9. 9. MOVING INFORMATION WITHIN THE COMPUTER …  Bits that compose a word are passed in parallel from place to place.  Ribbon cables:  Consist of several wires, molded together.  One wire for each bit of the word or byte.  Additional wires coordinate the activity of moving information.  Each wire sends information in the form of a voltage pulse.
  10. 10. MOVING INFORMATION WITHIN THE COMPUTER …  Example of sending the word WOW over the ribbon cable  Voltage pulses corresponding to the ASCII codes would pass through the cable.
  11. 11. PRIMARY MEMORY  Primary storage or memory: Where the data & program that are currently in operation or being accessed are stored during use.  Consists of electronic circuits: Extremely fast and expensive.  Two types:  RAM (non-permanent)  Programs and data can be stored here for the computer’s use.  Volatile: All information will be lost once the computer shuts down.  ROM (permanent)  Contents do not change.
  12. 12.  ROM : a transistor [storing video game software, electronic musical instruments]. ROM is mostly used for firmware updates.  EROM : Erasable programmable read-only memory  EEPROM :Electrically Erasable Programmable Read-Only Memory  Cache : Location in RAM where data is stored for a certain amount of time of that it can be reused.  Registers : various flip flop register[RS, D, JK, shift etc] holds information  Swap : External disk is used to accommodate the demand of more RAM. OTHER MEMORY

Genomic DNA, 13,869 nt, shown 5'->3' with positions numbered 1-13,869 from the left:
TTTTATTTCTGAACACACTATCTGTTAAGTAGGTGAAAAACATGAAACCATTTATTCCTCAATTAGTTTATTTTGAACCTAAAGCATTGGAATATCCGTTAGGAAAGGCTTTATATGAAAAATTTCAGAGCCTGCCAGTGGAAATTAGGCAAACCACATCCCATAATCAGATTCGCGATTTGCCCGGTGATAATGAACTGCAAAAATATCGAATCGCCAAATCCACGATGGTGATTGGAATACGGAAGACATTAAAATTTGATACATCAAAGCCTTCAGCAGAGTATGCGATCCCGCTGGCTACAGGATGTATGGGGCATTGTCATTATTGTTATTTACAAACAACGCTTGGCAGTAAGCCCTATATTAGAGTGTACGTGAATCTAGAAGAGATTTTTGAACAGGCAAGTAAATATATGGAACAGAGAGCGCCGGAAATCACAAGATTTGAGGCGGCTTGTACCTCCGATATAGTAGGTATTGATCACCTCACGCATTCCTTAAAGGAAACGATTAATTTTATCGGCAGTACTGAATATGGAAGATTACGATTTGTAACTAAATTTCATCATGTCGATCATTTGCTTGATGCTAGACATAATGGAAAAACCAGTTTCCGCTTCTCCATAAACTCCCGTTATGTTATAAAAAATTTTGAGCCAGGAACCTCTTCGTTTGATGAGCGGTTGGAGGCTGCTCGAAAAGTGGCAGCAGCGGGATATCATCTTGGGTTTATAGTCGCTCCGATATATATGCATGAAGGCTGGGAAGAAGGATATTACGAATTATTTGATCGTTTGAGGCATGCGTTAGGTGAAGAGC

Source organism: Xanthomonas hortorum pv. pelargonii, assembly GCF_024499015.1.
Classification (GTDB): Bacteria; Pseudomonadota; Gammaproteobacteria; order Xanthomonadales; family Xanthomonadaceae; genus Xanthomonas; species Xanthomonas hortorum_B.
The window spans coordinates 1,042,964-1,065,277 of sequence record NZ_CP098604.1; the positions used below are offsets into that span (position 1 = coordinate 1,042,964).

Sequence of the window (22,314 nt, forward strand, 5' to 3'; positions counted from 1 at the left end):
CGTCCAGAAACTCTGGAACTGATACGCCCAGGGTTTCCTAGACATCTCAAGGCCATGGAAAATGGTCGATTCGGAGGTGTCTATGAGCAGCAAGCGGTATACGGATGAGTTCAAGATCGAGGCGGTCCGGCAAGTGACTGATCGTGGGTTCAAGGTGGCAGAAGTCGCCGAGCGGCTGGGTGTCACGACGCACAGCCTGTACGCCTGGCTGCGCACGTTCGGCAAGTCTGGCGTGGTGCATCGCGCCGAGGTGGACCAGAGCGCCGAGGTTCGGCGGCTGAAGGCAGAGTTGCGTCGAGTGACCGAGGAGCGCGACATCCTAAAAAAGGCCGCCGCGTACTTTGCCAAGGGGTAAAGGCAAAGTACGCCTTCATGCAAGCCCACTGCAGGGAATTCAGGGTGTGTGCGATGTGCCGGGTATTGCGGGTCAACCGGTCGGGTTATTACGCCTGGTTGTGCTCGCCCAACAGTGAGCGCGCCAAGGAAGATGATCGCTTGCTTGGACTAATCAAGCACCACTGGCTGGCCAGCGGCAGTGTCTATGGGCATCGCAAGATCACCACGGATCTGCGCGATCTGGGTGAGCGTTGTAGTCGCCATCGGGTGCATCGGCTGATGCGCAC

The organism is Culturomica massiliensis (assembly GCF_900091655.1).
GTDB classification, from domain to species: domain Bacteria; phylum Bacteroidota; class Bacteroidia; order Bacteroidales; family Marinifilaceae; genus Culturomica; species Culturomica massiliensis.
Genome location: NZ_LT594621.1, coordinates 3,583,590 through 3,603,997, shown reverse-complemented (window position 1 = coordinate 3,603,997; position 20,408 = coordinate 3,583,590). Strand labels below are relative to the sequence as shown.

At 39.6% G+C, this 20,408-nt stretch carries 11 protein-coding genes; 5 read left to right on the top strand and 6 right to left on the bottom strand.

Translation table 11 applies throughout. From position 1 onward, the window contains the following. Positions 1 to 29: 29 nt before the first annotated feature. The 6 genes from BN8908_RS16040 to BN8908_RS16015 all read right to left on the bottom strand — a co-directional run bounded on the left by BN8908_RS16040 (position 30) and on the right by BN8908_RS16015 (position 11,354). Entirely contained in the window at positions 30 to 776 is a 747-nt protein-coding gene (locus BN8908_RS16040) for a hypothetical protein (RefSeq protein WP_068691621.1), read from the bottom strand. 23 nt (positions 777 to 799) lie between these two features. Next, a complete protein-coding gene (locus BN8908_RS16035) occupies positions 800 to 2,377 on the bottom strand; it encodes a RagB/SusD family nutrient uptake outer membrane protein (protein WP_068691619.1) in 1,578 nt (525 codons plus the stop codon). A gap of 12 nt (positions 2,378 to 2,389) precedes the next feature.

13. 13. SEGMENT OF RAM  Low mem, high mem, Normal mem, DMA, DMA32  On a 32-bit architecture[DMA, Normal & HighMem] : the address space range for addressing RAM is: 0x00000000 - 0xffffffff or 4'294'967'295 (4 GB). The user space range: 0x00000000 - 0xbfffffff or 3 GB The kernel space range: 0xc0000000 - 0xffffffff or 1 GB Linux splits the 1GB kernel space into 2 pieces: LOWMEM and HIGHMEM.  On 64 bit machine[DMA, DMA32 & Normal] : Normal memory available beyond 4 GB
  14. 14. MEMORY MAPPING  Linux uses only 4 segments in 32 bit arch:  2 segments (code and data/stack) for KERNEL SPACE from [0xC000 0000] (3 GB) to [0xFFFF FFFF] (4 GB)  2 segments (code and data/stack) for USER SPACE from [0] (0 GB) to [0xBFFF FFFF] (3 GB) See virtual Map : $ pmap <PID> , see stack : $pstack <PID>  Segmentation, Paging [To overcome flaw in segmentation] –  allocating virtual small pages to each process so that they will be fit in RAM with out wasting it.
  15. 15. PROCESS ADDRESS SPACE – 31 BIT ARCH Kernel 0xC0000000 File name, Environment Arguments Stack Bss[Block started by Symbol] _end _bss_start Data _edata _etext Text/code Header 0x84000000 Shared Libs Text/Code Segment: contains the actual code Data: contains global variables BSS: contains uninitialized global variables Heap: dynamic memory Stack: collection of frames/functions Heap Unused Memory 4 GB --> 3 GB --> 0 GB --> Kernel Space User Space